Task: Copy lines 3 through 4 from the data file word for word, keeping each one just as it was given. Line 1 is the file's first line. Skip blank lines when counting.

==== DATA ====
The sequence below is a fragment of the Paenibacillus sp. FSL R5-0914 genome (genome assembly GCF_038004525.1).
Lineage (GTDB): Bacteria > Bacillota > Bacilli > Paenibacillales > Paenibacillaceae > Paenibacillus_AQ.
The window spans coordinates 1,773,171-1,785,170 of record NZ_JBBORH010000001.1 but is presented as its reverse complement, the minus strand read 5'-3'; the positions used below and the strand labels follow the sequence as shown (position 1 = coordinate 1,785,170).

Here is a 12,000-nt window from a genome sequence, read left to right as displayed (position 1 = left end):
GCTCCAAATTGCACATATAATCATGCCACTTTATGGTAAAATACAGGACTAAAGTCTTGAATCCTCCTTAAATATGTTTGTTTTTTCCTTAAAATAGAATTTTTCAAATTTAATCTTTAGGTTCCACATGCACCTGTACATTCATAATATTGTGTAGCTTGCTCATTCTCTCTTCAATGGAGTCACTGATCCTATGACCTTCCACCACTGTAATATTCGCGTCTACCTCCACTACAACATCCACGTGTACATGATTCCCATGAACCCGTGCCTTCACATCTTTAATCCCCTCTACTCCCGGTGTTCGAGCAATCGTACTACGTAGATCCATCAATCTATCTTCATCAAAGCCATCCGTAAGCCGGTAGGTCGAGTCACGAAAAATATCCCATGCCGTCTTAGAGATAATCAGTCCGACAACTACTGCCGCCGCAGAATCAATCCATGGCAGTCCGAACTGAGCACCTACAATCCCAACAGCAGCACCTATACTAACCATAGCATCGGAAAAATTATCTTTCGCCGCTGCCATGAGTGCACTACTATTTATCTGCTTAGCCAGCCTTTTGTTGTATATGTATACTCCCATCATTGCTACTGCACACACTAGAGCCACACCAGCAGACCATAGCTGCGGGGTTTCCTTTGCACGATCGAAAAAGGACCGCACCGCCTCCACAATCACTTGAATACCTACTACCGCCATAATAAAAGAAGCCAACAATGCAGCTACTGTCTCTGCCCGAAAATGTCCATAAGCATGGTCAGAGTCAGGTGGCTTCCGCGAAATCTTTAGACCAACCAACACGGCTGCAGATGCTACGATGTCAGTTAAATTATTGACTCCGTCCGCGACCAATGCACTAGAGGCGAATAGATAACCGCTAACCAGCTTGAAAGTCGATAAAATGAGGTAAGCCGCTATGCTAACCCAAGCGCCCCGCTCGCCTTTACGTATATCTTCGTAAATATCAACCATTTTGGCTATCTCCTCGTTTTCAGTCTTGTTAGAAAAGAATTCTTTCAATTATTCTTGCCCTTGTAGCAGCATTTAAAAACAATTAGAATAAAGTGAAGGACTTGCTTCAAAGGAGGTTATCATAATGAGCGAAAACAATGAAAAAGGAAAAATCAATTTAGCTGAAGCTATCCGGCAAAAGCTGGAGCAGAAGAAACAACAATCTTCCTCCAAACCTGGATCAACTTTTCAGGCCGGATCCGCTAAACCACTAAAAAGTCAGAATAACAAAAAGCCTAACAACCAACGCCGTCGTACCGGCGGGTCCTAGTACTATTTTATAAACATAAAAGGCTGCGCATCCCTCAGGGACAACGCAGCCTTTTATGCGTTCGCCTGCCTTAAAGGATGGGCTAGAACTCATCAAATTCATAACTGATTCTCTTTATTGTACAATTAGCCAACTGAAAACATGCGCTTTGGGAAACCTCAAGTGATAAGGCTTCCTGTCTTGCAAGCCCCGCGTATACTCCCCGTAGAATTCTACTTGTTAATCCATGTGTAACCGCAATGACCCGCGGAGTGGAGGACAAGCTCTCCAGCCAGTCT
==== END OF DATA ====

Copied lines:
The window spans coordinates 1,773,171-1,785,170 of record NZ_JBBORH010000001.1 but is presented as its reverse complement, the minus strand read 5'-3'; the positions used below and the strand labels follow the sequence as shown (position 1 = coordinate 1,785,170).

Here is a 12,000-nt window from a genome sequence, read left to right as displayed (position 1 = left end):